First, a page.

The National Institute for Health and Care Excellence’s (NICE) guidance Indoor air quality at home noted that as we spend 90% of our lives inside, poor air quality within buildings affects our health. The document issues recommendations to stakeholders including local authorities, healthcare professionals and ventilation specialists.
Alan Macklin, Group Technical Director at Elta Group, comments: “There has been significant research into the impact of bad air quality in our buildings, especially as the insulation of structures reduces levels of natural ventilation. Sick building syndrome (SBS) has made an unwelcome return, and the link between CO2 and concentration levels in schools is alarming.” Domestic air quality is no better, and given that 60% of time is spent at home (according to the guide) it’s an important focus. “From product design through to installation, the focus must be on adopting a whole-house approach to heating and ventilation, taking energy efficiency into account while striving for optimum air quality,” he says.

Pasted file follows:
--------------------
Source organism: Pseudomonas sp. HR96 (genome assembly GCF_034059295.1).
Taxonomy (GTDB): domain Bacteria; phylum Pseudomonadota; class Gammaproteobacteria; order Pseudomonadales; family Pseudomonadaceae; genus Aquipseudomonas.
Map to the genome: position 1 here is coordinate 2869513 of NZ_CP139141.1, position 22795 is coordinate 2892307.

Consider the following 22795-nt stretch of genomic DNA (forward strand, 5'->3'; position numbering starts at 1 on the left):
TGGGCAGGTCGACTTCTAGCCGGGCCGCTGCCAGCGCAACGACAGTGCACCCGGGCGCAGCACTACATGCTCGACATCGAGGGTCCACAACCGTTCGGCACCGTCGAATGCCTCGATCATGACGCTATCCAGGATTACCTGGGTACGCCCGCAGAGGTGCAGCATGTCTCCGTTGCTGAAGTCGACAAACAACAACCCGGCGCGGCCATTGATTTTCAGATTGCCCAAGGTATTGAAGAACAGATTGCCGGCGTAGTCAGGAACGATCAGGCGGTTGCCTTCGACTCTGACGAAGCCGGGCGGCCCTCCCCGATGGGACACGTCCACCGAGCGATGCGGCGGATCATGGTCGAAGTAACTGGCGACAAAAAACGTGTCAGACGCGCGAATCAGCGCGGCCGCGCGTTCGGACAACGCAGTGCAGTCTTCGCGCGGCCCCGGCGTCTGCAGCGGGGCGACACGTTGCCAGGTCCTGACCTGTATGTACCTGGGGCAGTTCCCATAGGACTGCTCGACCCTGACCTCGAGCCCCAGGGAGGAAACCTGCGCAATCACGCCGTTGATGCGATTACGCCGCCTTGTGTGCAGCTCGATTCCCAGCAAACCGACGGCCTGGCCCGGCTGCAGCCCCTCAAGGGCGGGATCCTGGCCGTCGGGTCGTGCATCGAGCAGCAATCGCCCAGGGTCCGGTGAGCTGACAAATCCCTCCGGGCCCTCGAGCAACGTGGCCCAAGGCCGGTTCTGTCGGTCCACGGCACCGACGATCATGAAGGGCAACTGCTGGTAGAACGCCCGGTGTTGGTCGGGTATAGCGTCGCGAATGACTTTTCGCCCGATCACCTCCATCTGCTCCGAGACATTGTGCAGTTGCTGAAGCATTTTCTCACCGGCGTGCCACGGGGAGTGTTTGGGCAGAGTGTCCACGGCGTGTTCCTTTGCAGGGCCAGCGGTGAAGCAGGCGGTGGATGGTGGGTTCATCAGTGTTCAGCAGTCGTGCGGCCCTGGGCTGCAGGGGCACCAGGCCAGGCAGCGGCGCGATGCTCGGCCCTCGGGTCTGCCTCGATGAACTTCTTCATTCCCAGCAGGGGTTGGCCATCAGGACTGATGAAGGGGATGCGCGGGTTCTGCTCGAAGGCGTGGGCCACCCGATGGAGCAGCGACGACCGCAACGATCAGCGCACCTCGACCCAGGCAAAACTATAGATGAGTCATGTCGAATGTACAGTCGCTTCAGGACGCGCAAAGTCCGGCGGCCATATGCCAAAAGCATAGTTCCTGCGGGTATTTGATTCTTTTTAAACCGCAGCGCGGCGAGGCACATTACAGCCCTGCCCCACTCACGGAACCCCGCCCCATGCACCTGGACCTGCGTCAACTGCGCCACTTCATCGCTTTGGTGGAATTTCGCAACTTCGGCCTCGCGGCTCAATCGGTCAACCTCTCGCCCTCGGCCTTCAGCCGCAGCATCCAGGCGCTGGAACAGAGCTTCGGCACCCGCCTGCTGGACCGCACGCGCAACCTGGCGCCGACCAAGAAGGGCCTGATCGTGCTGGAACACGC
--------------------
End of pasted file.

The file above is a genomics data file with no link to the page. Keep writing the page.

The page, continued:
For an understanding of the sources and symptoms of poor indoor air quality and what actions to take to improve it, read the guide at nice.org.uk/guidance/ng149